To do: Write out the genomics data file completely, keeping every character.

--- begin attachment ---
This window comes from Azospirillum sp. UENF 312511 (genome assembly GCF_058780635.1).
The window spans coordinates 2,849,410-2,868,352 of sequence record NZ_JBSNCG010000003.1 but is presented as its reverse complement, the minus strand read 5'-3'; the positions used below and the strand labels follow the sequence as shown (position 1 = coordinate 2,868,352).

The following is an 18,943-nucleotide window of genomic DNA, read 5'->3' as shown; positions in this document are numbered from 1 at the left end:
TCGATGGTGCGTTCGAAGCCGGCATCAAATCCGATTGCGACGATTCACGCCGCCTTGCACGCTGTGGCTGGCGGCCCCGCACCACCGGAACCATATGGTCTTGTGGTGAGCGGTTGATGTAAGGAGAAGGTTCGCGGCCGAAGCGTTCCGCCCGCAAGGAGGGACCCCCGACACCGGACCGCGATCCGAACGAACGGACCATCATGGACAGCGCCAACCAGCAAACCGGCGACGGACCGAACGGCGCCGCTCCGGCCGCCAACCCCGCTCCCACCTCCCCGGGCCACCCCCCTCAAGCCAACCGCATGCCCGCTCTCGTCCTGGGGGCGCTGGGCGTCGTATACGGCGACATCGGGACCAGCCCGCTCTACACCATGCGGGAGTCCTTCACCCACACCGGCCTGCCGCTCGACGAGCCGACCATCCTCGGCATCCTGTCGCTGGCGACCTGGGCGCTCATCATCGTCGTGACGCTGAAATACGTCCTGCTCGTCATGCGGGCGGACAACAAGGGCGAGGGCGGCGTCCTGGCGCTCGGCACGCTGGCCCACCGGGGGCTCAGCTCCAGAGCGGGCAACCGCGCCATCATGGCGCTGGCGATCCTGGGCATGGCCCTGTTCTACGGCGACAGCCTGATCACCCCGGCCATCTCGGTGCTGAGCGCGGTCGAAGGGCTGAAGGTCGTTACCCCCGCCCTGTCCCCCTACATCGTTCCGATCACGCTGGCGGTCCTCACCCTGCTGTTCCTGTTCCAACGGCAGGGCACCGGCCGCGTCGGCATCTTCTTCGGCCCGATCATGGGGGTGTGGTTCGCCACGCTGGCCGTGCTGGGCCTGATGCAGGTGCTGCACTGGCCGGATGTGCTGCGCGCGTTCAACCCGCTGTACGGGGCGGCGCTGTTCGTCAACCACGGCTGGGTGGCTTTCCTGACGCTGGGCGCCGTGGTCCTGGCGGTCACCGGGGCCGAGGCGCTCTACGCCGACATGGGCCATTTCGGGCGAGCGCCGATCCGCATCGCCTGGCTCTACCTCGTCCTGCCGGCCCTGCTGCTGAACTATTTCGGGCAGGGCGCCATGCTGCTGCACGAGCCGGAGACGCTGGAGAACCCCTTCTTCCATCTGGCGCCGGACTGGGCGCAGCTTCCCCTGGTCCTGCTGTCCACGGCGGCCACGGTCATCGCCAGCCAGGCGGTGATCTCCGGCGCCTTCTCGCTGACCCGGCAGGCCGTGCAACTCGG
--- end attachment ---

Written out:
This window comes from Azospirillum sp. UENF 312511 (genome assembly GCF_058780635.1).
The window spans coordinates 2,849,410-2,868,352 of sequence record NZ_JBSNCG010000003.1 but is presented as its reverse complement, the minus strand read 5'-3'; the positions used below and the strand labels follow the sequence as shown (position 1 = coordinate 2,868,352).

The following is an 18,943-nucleotide window of genomic DNA, read 5'->3' as shown; positions in this document are numbered from 1 at the left end:
TCGATGGTGCGTTCGAAGCCGGCATCAAATCCGATTGCGACGATTCACGCCGCCTTGCACGCTGTGGCTGGCGGCCCCGCACCACCGGAACCATATGGTCTTGTGGTGAGCGGTTGATGTAAGGAGAAGGTTCGCGGCCGAAGCGTTCCGCCCGCAAGGAGGGACCCCCGACACCGGACCGCGATCCGAACGAACGGACCATCATGGACAGCGCCAACCAGCAAACCGGCGACGGACCGAACGGCGCCGCTCCGGCCGCCAACCCCGCTCCCACCTCCCCGGGCCACCCCCCTCAAGCCAACCGCATGCCCGCTCTCGTCCTGGGGGCGCTGGGCGTCGTATACGGCGACATCGGGACCAGCCCGCTCTACACCATGCGGGAGTCCTTCACCCACACCGGCCTGCCGCTCGACGAGCCGACCATCCTCGGCATCCTGTCGCTGGCGACCTGGGCGCTCATCATCGTCGTGACGCTGAAATACGTCCTGCTCGTCATGCGGGCGGACAACAAGGGCGAGGGCGGCGTCCTGGCGCTCGGCACGCTGGCCCACCGGGGGCTCAGCTCCAGAGCGGGCAACCGCGCCATCATGGCGCTGGCGATCCTGGGCATGGCCCTGTTCTACGGCGACAGCCTGATCACCCCGGCCATCTCGGTGCTGAGCGCGGTCGAAGGGCTGAAGGTCGTTACCCCCGCCCTGTCCCCCTACATCGTTCCGATCACGCTGGCGGTCCTCACCCTGCTGTTCCTGTTCCAACGGCAGGGCACCGGCCGCGTCGGCATCTTCTTCGGCCCGATCATGGGGGTGTGGTTCGCCACGCTGGCCGTGCTGGGCCTGATGCAGGTGCTGCACTGGCCGGATGTGCTGCGCGCGTTCAACCCGCTGTACGGGGCGGCGCTGTTCGTCAACCACGGCTGGGTGGCTTTCCTGACGCTGGGCGCCGTGGTCCTGGCGGTCACCGGGGCCGAGGCGCTCTACGCCGACATGGGCCATTTCGGGCGAGCGCCGATCCGCATCGCCTGGCTCTACCTCGTCCTGCCGGCCCTGCTGCTGAACTATTTCGGGCAGGGCGCCATGCTGCTGCACGAGCCGGAGACGCTGGAGAACCCCTTCTTCCATCTGGCGCCGGACTGGGCGCAGCTTCCCCTGGTCCTGCTGTCCACGGCGGCCACGGTCATCGCCAGCCAGGCGGTGATCTCCGGCGCCTTCTCGCTGACCCGGCAGGCCGTGCAACTCGG